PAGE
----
#3rd issue of the RTV Magazine on art and activism in Belarus – with Aliaxey Talstou

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The East, seen through the westernized, colonial perspective is often associated with passivity and its people are identified as peacefully selfless, which is also the reason for their submissiveness to the determined western ideology and any other global or local regimes. This very objectifying notion is widely spread, particularly when describing the borderlands and has for ages served regimes both in the East and West in their struggle to gain influence over countries in Eastern Europe, which usually silenced its specific localness and transit character.

 

Zofia nierodzińska: Personally, I would like to recognize in this  — even if imposed  —  eastern passivity a possibility of agency, seeing it as an ethical choice, as a withdrawal from violence, capitalism, and generally speaking — patriarchal and anthropocentric attitude, as a sign of resistance.

Aliaxey Talstou: This choice, as you call it, at least in Belarus, may be seen as a consequence of the centuries of wars as well as imperialism of the neighboring countries – Poland and Russia. Such historical conditions – as I see it – created a hybrid, fluid type of identity, in general indifferent to the concepts of ethnic nationalism and national unity, skeptical and rooted in the land, still tied with local tradition but not interested in any political abstractions that aren’t related to daily life.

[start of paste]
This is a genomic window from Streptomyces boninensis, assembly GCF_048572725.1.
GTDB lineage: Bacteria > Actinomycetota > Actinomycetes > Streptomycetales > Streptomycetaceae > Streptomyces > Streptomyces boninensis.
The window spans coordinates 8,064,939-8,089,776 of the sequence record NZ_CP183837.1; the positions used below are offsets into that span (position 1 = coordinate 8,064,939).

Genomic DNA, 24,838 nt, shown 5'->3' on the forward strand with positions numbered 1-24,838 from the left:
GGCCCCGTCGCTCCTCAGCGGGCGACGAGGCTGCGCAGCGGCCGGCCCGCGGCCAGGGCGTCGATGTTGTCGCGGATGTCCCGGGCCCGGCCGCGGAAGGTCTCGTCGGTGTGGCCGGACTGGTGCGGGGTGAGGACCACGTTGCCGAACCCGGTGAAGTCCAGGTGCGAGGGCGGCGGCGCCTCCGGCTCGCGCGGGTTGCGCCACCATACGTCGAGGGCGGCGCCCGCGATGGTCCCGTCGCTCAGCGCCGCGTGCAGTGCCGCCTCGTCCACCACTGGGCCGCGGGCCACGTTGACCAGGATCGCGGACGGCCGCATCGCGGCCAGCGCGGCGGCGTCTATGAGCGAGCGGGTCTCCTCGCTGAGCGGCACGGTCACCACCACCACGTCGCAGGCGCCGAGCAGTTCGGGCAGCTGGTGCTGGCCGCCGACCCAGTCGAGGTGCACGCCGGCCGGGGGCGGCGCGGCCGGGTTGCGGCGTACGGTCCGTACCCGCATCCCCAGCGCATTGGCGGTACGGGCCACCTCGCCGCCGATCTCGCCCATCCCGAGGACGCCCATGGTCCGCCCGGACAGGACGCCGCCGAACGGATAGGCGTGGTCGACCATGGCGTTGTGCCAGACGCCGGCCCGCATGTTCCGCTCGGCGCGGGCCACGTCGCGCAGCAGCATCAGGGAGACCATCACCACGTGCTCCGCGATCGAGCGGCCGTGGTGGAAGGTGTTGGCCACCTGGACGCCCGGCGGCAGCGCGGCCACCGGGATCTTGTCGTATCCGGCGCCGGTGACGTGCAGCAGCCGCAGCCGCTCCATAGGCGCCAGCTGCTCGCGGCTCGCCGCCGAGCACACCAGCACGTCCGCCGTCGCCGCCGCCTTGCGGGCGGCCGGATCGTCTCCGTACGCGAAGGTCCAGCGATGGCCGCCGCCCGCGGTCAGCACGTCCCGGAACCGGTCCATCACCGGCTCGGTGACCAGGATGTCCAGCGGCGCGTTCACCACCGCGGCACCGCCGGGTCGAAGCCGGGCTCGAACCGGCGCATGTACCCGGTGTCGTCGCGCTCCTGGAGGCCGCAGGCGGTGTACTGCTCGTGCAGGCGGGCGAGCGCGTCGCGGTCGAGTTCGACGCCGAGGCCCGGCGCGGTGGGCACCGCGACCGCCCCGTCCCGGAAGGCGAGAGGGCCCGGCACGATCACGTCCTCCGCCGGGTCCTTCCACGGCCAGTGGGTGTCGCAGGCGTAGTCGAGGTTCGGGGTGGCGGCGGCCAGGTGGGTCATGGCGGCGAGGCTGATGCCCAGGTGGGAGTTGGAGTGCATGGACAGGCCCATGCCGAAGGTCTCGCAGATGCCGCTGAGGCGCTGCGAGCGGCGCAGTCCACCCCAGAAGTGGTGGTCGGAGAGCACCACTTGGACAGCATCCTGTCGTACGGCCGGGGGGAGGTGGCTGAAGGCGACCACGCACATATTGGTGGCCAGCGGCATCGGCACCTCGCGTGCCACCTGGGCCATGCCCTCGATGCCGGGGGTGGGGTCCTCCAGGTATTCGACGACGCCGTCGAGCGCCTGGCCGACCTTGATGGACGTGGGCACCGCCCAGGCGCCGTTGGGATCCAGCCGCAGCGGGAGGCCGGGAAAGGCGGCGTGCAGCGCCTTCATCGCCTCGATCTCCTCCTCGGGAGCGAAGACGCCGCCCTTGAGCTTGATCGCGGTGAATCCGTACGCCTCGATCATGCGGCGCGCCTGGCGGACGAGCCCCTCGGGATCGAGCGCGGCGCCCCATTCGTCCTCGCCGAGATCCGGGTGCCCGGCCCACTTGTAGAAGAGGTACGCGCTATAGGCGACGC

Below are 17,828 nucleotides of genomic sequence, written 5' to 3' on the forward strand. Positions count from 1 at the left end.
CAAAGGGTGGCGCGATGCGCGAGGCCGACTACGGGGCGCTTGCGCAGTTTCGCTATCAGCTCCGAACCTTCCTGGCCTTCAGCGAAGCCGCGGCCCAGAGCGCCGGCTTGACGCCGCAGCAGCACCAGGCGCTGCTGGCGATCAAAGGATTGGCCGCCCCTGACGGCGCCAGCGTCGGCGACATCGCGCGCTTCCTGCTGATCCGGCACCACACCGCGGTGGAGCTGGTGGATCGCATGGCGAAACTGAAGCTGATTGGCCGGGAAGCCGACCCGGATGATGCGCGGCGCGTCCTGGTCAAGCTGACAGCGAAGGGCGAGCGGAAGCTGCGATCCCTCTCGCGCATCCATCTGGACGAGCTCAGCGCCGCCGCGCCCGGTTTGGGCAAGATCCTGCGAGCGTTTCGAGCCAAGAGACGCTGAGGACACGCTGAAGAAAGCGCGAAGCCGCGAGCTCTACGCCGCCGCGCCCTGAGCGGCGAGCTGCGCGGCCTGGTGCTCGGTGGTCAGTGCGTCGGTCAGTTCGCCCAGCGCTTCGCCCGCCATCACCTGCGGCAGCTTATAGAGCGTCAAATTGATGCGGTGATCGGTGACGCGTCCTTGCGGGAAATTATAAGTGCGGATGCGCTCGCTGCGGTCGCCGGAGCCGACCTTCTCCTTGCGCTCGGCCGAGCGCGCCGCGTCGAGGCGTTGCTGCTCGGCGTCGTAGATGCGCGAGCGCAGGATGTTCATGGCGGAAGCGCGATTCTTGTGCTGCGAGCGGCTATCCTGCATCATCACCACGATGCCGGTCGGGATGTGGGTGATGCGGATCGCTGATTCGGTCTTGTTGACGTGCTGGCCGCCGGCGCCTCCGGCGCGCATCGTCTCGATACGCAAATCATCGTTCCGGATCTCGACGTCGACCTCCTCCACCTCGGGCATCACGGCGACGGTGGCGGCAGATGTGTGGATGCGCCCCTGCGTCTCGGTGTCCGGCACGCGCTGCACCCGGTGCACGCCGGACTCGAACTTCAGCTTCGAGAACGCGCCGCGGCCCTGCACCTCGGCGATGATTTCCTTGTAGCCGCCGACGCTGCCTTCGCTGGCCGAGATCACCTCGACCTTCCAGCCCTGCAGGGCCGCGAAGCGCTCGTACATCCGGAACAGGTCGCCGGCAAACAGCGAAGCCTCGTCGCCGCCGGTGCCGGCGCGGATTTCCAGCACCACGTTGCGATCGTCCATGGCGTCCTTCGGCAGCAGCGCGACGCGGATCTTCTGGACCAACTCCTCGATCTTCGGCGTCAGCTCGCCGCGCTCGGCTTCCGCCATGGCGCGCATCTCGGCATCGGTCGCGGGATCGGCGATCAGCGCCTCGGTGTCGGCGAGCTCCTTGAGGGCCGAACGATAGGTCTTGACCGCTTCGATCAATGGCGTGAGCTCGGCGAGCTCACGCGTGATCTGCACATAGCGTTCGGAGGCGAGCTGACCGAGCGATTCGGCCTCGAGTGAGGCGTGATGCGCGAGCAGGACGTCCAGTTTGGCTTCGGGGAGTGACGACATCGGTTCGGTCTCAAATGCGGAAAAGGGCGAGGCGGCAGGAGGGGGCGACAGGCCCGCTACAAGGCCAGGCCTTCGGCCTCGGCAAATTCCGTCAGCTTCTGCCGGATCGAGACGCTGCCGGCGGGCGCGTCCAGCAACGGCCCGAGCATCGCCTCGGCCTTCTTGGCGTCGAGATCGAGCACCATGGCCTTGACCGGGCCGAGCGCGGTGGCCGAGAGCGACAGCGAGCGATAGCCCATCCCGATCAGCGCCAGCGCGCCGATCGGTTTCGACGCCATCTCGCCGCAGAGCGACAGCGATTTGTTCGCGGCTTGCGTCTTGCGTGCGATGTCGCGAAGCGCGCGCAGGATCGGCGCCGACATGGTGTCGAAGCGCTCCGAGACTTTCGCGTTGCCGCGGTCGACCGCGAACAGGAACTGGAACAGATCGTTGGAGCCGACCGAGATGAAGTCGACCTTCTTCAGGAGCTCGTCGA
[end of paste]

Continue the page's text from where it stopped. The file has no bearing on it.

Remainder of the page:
Zn: Exactly, and this conscious localness could be an alternative to the western paradigm of exploitation, accumulation and domination.

AT: I guess I used to see such relations more as violence and trauma. The latter one brings numbness and acquired inability. Overcoming this sick logic of expansion and domination is only possible after letting go the desire of defining the others. Until then, any insight into their experience is impossible to obtain.

In the third issue of the RTV Magazine we focus on the contemporary art scene in Belarus and Belarusian artists who live abroad. We are going to be guided by the co-editor of this issue: Aliaxey Talstou to Berlin to assemble DIY utopias with Marina Naprushkina at Neue Nachbarschaft // Moabit, to time travel via art in Vienna (interview with Aleksei Borisionok) and back to Minsk in order to look at the hands of the Gazprom art dealers (Vera Kavaleuskaya). At the end we visit Arsenal Gallery in Bialystok and talk with Monika Szewczyk about how to be a curator in the East.

 

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Aleksey Naumchik, “Bartender makes a fire show, Oktyabrskaya Street, July 4, 2015”